The role of electronic human resource management in diverse workforce efficiency

Published on 2019in Sa Journal of Human Resource Management
· DOI :10.4102/sajhrm.v17i0.1118
Tonja Blom (NWU: North-West University), Yvonne du Plessis7
Estimated H-index: 7
(NWU: North-West University),
Hamid H. Kazeroony (Walden University)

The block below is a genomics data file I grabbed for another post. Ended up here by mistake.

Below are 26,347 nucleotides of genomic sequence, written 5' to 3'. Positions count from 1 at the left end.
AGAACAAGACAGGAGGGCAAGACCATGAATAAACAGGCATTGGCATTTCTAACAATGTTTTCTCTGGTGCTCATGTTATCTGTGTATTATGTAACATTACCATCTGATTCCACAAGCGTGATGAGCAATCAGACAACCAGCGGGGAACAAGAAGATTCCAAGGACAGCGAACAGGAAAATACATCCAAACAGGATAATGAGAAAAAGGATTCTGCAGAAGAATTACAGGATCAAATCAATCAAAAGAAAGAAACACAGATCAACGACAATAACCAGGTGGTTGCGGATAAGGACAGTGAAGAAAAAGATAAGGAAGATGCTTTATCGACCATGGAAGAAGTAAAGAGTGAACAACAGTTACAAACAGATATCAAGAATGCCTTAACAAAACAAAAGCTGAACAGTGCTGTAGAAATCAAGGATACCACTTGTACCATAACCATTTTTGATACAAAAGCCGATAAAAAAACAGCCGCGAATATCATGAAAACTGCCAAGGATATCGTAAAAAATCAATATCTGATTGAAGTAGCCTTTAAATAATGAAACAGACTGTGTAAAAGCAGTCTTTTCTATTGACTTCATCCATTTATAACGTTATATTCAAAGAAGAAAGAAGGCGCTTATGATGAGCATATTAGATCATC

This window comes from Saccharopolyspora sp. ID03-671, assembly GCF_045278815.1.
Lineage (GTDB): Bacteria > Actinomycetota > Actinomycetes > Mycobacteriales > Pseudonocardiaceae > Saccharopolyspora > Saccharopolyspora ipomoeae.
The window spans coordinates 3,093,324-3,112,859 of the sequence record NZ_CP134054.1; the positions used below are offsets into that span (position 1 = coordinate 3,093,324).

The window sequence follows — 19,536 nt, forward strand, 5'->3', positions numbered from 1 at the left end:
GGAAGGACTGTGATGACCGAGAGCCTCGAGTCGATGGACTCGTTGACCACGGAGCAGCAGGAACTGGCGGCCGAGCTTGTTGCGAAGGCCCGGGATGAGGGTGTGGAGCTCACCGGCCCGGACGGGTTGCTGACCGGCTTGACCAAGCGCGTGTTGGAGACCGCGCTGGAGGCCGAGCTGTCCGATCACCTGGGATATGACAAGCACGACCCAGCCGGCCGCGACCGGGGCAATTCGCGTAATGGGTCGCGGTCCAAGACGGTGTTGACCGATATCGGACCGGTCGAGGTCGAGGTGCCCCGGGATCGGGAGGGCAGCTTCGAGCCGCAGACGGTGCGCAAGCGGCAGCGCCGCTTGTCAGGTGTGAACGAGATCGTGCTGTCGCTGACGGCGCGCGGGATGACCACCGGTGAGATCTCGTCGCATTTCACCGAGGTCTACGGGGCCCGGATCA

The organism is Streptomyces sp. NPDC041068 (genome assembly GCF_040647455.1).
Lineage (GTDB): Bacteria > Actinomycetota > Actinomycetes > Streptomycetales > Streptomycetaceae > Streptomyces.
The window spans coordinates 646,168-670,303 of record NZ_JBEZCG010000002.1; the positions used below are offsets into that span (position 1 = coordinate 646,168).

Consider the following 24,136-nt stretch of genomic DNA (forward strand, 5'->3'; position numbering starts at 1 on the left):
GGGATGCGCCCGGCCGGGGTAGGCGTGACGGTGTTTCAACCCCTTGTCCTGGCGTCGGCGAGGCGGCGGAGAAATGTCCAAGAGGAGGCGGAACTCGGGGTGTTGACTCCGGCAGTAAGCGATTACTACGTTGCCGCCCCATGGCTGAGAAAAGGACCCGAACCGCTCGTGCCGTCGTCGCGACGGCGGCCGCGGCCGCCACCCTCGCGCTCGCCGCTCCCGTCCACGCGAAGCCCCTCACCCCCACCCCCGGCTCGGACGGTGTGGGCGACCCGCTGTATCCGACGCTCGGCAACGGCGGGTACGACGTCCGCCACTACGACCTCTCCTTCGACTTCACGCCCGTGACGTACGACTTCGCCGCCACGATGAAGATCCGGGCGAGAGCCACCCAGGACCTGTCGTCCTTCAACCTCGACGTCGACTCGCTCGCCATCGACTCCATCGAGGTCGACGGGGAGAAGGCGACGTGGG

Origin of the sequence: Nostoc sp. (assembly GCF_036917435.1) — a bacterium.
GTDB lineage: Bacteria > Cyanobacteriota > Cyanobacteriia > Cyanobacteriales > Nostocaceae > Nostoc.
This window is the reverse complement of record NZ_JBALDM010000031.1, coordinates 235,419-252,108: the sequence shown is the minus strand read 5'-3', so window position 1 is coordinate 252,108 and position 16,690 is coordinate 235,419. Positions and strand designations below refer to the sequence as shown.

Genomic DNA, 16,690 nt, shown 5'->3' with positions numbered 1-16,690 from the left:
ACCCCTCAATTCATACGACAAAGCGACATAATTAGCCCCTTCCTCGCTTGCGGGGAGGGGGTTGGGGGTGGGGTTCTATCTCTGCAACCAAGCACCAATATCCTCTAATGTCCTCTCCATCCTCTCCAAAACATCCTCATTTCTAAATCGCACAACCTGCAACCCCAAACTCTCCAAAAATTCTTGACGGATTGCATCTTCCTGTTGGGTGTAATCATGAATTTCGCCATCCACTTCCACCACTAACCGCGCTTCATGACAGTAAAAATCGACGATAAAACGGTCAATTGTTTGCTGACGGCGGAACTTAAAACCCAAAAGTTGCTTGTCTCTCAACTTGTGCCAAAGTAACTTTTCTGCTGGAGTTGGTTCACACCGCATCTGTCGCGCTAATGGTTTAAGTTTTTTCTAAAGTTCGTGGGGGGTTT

Orientation: Diversity management, focusing on developing and appreciating diverse ideas and building relations among diverse employees, and new electronic human resource management (e-HRM) approaches to employees, often leave employees feeling disrespected and indignant. Thus, instead of human resource practitioners, harnessing the strategic role of e-HRM towards value creation for people and organisation, e-HRM has taken a dehumanising turn. Research purpose: This research questioned how technological changes affecting e-HRM could optimise and enable diversity. Motivation for the study: Current literature does not adequately address this e-HRM dilemma impacting on HRM. Research approach/design and method: A qualitative exploratory case study was used to determine how and to what extent the application of e-HRM technology implementation impacted on diversity management. The human niche and ecological model theories help explain the nature of employees’ interactional relationships and coping mechanisms when intervening factors such as e-HRM are introduced respectively. Main findings: The research revealed disconnectedness between e-HRM, individuals and groups, affecting efficiency. Further research is required to improve humanistic approaches for e-HRM implementations. Practical/managerial implications: Application of human niche theory may guide a more participative approach from the onset. Leaders and managers who follow a pure transactional approach may fuel employee isolationism and hamper diversity management through technology in e-HRM. Contribution/value-add: Our findings provide insight into the unintended consequences of diversity. We indicated how e-HRM systems can lead to relational breakdown in a developing country context. Technology should be integrated in managing diversity, and not just focused on operational efficiencies.
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